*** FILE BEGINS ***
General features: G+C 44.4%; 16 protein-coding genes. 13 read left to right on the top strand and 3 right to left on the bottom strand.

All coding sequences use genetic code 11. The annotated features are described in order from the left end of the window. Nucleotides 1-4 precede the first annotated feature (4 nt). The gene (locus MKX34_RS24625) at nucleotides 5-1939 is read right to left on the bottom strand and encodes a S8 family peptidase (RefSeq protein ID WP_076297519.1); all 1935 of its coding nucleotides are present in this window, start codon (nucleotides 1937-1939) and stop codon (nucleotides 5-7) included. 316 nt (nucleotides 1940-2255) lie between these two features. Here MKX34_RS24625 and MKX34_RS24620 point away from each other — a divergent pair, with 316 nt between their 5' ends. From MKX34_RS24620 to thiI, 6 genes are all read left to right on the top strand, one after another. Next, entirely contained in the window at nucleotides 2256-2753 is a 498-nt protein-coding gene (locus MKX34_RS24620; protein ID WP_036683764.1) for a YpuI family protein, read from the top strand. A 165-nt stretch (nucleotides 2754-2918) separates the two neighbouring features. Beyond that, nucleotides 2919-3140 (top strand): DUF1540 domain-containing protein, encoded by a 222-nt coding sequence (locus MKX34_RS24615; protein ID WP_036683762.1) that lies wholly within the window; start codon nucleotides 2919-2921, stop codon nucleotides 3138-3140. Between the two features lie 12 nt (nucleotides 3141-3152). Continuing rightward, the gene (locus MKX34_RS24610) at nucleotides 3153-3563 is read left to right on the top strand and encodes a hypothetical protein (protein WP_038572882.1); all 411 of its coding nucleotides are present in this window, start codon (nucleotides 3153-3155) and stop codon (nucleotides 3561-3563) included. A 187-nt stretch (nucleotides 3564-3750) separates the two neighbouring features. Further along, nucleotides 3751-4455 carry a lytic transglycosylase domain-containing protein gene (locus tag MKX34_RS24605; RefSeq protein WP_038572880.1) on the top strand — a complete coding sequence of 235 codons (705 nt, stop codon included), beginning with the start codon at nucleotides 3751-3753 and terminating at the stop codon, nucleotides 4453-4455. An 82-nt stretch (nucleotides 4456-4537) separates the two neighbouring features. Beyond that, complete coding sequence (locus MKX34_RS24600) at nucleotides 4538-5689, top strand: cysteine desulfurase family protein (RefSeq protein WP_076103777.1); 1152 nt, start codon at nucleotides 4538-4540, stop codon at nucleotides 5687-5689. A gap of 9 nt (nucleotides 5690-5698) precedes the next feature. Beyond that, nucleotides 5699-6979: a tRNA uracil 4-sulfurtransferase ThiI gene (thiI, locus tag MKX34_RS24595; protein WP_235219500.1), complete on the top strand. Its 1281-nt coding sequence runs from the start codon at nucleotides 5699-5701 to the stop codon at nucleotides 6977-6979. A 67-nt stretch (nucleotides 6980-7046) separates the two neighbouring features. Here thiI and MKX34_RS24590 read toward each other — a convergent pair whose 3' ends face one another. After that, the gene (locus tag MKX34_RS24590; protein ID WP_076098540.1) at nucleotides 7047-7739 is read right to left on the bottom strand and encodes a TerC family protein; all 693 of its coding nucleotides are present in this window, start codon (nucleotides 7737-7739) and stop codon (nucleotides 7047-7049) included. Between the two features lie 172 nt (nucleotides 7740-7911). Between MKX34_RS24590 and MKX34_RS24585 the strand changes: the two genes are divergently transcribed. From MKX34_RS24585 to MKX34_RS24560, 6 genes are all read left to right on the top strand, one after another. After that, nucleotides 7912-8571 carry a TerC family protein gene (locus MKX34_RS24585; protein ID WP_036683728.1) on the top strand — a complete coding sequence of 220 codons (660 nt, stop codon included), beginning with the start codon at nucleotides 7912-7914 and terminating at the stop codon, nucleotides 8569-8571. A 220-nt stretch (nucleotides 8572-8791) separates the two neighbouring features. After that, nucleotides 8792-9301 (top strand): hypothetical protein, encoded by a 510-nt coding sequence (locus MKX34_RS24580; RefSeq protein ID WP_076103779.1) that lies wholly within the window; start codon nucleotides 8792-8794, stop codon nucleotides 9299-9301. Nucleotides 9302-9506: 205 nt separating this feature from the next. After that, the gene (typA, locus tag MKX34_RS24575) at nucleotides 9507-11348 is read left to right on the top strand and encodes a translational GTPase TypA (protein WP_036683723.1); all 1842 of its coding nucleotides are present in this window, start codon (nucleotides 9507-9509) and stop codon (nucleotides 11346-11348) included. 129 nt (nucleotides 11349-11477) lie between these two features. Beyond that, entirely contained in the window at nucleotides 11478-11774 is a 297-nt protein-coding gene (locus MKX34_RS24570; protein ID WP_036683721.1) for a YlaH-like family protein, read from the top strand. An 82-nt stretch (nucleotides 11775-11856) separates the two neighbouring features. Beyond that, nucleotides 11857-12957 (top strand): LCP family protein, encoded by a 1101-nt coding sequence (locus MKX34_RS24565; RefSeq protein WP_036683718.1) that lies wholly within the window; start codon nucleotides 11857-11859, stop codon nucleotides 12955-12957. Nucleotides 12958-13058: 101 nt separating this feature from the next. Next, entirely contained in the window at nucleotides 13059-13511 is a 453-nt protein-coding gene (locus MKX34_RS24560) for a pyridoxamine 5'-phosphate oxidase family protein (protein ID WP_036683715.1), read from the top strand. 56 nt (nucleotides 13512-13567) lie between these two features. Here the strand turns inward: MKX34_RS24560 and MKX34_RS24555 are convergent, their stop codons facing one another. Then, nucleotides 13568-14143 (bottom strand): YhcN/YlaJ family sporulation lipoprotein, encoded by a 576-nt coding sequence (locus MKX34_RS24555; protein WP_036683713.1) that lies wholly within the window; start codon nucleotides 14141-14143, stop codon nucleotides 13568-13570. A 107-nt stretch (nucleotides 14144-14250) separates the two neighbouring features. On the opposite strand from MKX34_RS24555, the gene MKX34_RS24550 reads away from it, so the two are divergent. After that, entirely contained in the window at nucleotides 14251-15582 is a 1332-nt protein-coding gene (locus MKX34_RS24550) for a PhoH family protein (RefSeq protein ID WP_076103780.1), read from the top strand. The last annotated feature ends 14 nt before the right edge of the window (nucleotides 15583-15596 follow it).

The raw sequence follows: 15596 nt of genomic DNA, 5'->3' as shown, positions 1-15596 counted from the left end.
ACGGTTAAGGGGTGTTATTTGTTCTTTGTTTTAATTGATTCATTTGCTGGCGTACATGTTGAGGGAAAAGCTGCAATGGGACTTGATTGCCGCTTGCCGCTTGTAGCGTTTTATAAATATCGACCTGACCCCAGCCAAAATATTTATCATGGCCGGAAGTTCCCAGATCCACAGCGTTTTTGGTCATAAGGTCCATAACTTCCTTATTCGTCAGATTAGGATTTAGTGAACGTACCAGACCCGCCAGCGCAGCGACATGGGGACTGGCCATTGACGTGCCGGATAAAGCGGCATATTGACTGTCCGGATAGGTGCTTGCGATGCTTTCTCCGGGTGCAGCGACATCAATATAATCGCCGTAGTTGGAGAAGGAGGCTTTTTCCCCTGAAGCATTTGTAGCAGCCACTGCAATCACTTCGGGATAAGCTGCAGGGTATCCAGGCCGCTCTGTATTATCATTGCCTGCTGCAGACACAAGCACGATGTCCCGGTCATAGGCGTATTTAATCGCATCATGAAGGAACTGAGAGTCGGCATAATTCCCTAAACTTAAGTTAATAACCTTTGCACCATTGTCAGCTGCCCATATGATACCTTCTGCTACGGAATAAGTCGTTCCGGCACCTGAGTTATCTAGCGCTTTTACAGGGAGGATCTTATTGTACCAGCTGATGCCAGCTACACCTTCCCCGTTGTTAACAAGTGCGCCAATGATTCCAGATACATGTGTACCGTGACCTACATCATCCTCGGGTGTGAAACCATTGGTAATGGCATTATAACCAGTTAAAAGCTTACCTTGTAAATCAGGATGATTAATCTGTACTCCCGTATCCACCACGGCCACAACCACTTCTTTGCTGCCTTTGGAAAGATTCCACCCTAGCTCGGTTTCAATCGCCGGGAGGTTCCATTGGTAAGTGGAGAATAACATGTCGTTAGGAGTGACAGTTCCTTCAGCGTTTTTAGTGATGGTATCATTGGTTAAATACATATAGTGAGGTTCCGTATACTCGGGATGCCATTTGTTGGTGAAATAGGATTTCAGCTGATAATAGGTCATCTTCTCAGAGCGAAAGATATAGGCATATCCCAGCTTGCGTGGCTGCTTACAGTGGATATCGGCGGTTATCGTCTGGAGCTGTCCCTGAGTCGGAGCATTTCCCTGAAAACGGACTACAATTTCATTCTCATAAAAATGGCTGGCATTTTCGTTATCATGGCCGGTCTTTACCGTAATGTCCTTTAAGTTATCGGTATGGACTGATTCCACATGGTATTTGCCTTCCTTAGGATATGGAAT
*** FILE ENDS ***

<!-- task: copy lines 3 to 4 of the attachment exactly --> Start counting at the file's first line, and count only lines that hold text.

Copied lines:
The raw sequence follows: 15596 nt of genomic DNA, 5'->3' as shown, positions 1-15596 counted from the left end.
ACGGTTAAGGGGTGTTATTTGTTCTTTGTTTTAATTGATTCATTTGCTGGCGTACATGTTGAGGGAAAAGCTGCAATGGGACTTGATTGCCGCTTGCCGCTTGTAGCGTTTTATAAATATCGACCTGACCCCAGCCAAAATATTTATCATGGCCGGAAGTTCCCAGATCCACAGCGTTTTTGGTCATAAGGTCCATAACTTCCTTATTCGTCAGATTAGGATTTAGTGAACGTACCAGACCCGCCAGCGCAGCGACATGGGGACTGGCCATTGACGTGCCGGATAAAGCGGCATATTGACTGTCCGGATAGGTGCTTGCGATGCTTTCTCCGGGTGCAGCGACATCAATATAATCGCCGTAGTTGGAGAAGGAGGCTTTTTCCCCTGAAGCATTTGTAGCAGCCACTGCAATCACTTCGGGATAAGCTGCAGGGTATCCAGGCCGCTCTGTATTATCATTGCCTGCTGCAGACACAAGCACGATGTCCCGGTCATAGGCGTATTTAATCGCATCATGAAGGAACTGAGAGTCGGCATAATTCCCTAAACTTAAGTTAATAACCTTTGCACCATTGTCAGCTGCCCATATGATACCTTCTGCTACGGAATAAGTCGTTCCGGCACCTGAGTTATCTAGCGCTTTTACAGGGAGGATCTTATTGTACCAGCTGATGCCAGCTACACCTTCCCCGTTGTTAACAAGTGCGCCAATGATTCCAGATACATGTGTACCGTGACCTACATCATCCTCGGGTGTGAAACCATTGGTAATGGCATTATAACCAGTTAAAAGCTTACCTTGTAAATCAGGATGATTAATCTGTACTCCCGTATCCACCACGGCCACAACCACTTCTTTGCTGCCTTTGGAAAGATTCCACCCTAGCTCGGTTTCAATCGCCGGGAGGTTCCATTGGTAAGTGGAGAATAACATGTCGTTAGGAGTGACAGTTCCTTCAGCGTTTTTAGTGATGGTATCATTGGTTAAATACATATAGTGAGGTTCCGTATACTCGGGATGCCATTTGTTGGTGAAATAGGATTTCAGCTGATAATAGGTCATCTTCTCAGAGCGAAAGATATAGGCATATCCCAGCTTGCGTGGCTGCTTACAGTGGATATCGGCGGTTATCGTCTGGAGCTGTCCCTGAGTCGGAGCATTTCCCTGAAAACGGACTACAATTTCATTCTCATAAAAATGGCTGGCATTTTCGTTATCATGGCCGGTCTTTACCGTAATGTCCTTTAAGTTATCGGTATGGACTGATTCCACATGGTATTTGCCTTCCTTAGGATATGGAAT